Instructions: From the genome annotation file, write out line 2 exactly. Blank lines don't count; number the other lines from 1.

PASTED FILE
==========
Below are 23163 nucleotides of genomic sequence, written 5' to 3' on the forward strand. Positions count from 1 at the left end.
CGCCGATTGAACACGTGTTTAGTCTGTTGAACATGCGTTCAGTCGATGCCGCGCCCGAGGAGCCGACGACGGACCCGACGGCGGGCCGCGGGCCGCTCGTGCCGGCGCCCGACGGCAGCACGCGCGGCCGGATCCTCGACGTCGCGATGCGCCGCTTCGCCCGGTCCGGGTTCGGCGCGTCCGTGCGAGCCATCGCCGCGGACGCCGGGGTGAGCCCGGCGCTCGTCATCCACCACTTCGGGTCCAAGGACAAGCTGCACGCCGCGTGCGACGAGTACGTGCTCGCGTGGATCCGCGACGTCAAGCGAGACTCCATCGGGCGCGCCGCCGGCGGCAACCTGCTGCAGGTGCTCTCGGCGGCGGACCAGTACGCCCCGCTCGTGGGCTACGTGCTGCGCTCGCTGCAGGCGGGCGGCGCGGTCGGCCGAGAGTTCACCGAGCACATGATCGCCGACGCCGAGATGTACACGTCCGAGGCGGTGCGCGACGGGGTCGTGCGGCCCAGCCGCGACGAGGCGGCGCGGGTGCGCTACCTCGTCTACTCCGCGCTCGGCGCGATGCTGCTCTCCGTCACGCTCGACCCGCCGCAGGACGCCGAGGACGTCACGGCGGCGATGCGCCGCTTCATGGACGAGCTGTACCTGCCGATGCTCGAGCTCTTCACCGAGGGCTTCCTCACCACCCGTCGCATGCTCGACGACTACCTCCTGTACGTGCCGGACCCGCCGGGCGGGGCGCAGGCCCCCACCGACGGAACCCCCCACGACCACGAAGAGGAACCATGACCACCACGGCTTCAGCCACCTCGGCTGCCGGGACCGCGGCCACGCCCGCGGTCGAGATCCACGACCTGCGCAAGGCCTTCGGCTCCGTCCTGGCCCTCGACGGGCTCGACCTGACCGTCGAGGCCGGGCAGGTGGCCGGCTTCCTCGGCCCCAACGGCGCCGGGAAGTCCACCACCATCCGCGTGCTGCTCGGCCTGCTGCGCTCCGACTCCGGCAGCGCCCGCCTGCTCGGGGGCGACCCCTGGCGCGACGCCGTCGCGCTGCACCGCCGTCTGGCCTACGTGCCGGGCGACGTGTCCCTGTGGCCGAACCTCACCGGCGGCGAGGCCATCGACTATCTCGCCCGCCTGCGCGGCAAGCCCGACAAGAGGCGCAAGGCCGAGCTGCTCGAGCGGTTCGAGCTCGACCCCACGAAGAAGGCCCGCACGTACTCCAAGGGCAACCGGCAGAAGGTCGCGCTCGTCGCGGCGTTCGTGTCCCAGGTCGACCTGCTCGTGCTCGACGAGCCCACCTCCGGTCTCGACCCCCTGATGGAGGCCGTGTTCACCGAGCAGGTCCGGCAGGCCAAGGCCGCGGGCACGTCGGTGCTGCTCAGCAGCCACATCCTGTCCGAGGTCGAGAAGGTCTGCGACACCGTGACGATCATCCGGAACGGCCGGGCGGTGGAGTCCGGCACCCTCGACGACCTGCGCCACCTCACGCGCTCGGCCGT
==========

CGCCGATTGAACACGTGTTTAGTCTGTTGAACATGCGTTCAGTCGATGCCGCGCCCGAGGAGCCGACGACGGACCCGACGGCGGGCCGCGGGCCGCTCGTGCCGGCGCCCGACGGCAGCACGCGCGGCCGGATCCTCGACGTCGCGATGCGCCGCTTCGCCCGGTCCGGGTTCGGCGCGTCCGTGCGAGCCATCGCCGCGGACGCCGGGGTGAGCCCGGCGCTCGTCATCCACCACTTCGGGTCCAAGGACAAGCTGCACGCCGCGTGCGACGAGTACGTGCTCGCGTGGATCCGCGACGTCAAGCGAGACTCCATCGGGCGCGCCGCCGGCGGCAACCTGCTGCAGGTGCTCTCGGCGGCGGACCAGTACGCCCCGCTCGTGGGCTACGTGCTGCGCTCGCTGCAGGCGGGCGGCGCGGTCGGCCGAGAGTTCACCGAGCACATGATCGCCGACGCCGAGATGTACACGTCCGAGGCGGTGCGCGACGGGGTCGTGCGGCCCAGCCGCGACGAGGCGGCGCGGGTGCGCTACCTCGTCTACTCCGCGCTCGGCGCGATGCTGCTCTCCGTCACGCTCGACCCGCCGCAGGACGCCGAGGACGTCACGGCGGCGATGCGCCGCTTCATGGACGAGCTGTACCTGCCGATGCTCGAGCTCTTCACCGAGGGCTTCCTCACCACCCGTCGCATGCTCGACGACTACCTCCTGTACGTGCCGGACCCGCCGGGCGGGGCGCAGGCCCCCACCGACGGAACCCCCCACGACCACGAAGAGGAACCATGACCACCACGGCTTCAGCCACCTCGGCTGCCGGGACCGCGGCCACGCCCGCGGTCGAGATCCACGACCTGCGCAAGGCCTTCGGCTCCGTCCTGGCCCTCGACGGGCTCGACCTGACCGTCGAGGCCGGGCAGGTGGCCGGCTTCCTCGGCCCCAACGGCGCCGGGAAGTCCACCACCATCCGCGTGCTGCTCGGCCTGCTGCGCTCCGACTCCGGCAGCGCCCGCCTGCTCGGGGGCGACCCCTGGCGCGACGCCGTCGCGCTGCACCGCCGTCTGGCCTACGTGCCGGGCGACGTGTCCCTGTGGCCGAACCTCACCGGCGGCGAGGCCATCGACTATCTCGCCCGCCTGCGCGGCAAGCCCGACAAGAGGCGCAAGGCCGAGCTGCTCGAGCGGTTCGAGCTCGACCCCACGAAGAAGGCCCGCACGTACTCCAAGGGCAACCGGCAGAAGGTCGCGCTCGTCGCGGCGTTCGTGTCCCAGGTCGACCTGCTCGTGCTCGACGAGCCCACCTCCGGTCTCGACCCCCTGATGGAGGCCGTGTTCACCGAGCAGGTCCGGCAGGCCAAGGCCGCGGGCACGTCGGTGCTGCTCAGCAGCCACATCCTGTCCGAGGTCGAGAAGGTCTGCGACACCGTGACGATCATCCGGAACGGCCGGGCGGTGGAGTCCGGCACCCTCGACGACCTGCGCCACCTCACGCGCTCGGCCGT